“There is one way of breathing that is shameful and constricted. Then there’s another way; a breath of love that takes you all the way to infinity.” — Rumi
Take a moment to observe your breath. Don’t attempt to change or alter its rhythm, simply notice. How am I breathing? This question should be asked of oneself often; when you’re doing a household task, walking in the street or in nature, or anytime you may have disconnected from the constant yet essential act of the lungs taking in air and expelling it. You know, that thing all humans do to keep us alive, mostly unconsciously, and often taken for granted? Let’s pause and check in . . . how are you breathing, friend?
Because our readers love a healthy combination of science and spirituality, today we’re bringing you a little of both, in the hopes you’ll start making deep breathing your immune system’s BFF once again. Your body’s built-in stress reliever (your sacred breath) is the ultimate mind-body boost.
Here’s how to make the most of it.
WHAT THE SCIENCE SAYS
Heart disease a.k.a. cardiovascular disease is still the leading cause of death in the US today. Chronic stress is one of its most menacing underlying factors, which leads to high blood pressure and cholesterol levels. Many turn to pharmaceuticals to reverse the effects of substance abuse and improper eating, drinking, and even attitudes/mood. But deep breathing can eliminate stress even more powerfully than synthetic drugs can, and it’s an immediately accessible tool that takes just minutes to have a positive, calming impact.
In 2019, the Journal of Neurophysiology published a study linking the activation of multiple regions of the brain (emotions, attention span, body awareness, etc.) to paying attention to our breath, noting that particular breathing strategies can help manage not only stress regulation, but also thoughts, moods, and experiences. Previously, researchers demonstrated that focused attention and regulation of the nervous system are additional benefits of paced breathing exercises. This wisdom has also been employed for centuries in yoga, meditation, tai chi and other mindful and trauma-informed movement practices.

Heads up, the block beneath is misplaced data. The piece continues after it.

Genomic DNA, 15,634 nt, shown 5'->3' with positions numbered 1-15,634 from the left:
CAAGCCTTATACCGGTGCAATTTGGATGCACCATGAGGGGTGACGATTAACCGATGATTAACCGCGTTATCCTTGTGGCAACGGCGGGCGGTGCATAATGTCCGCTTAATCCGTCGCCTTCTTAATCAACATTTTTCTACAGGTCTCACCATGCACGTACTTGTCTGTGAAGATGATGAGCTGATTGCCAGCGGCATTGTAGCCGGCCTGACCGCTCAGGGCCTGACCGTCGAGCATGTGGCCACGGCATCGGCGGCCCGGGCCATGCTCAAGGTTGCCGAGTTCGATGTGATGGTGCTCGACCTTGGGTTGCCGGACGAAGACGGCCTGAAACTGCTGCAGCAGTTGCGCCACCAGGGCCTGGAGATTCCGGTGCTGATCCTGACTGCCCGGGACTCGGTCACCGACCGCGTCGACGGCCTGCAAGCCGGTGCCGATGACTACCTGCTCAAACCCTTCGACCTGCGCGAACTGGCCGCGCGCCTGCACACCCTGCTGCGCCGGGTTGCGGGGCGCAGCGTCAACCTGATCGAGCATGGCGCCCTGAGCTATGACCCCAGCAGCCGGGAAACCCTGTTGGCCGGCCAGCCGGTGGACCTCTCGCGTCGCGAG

Abdominal pain, constipation, and bloating are just a few more of the silent menaces that are also associated with chronic stress, leading to indigestion and other tummy troubles. To promote absorption and digestion, registered dietitian Mandy Enright, MS, RDN, suggests that slow, deep breathing can relax muscles in the intestinal tract, increase oxygen intake, and stimulate blood flow. Overall, mindful eating can reduce digestive function, but more specifically, diaphragmatic breathing can trigger relaxation responses for better mental and physical health. In short, diaphragmatic breathing is a tool to “rest and digest”, creating a gentle massage for your internal organs and alleviating stomach tension.
Have you ever considered your breath as a type of preventative medicine? Most of us know that the higher our stress levels, the more hyperactivated our “fight, flight, or freeze” mode, which leads to a weakened immune system. But, right under our noses, there is an incredibly accessible way to moderate and even heal our programmed stress response: controlled, conscious breathing. Biohacker and Primal Health Coach Charlene Gisele shares: “Breathwork can be a form of preventative medicine because breathing is directly related to lymph flow, and lymph flow is directly related to immunity. The immune system being our protection mechanism defending us against viruses, bacteria, and other pathogens.” The more we practice, the better allies we are to our own immunity. So, take a look at the three breathwork exercises below to integrate into your daily flow.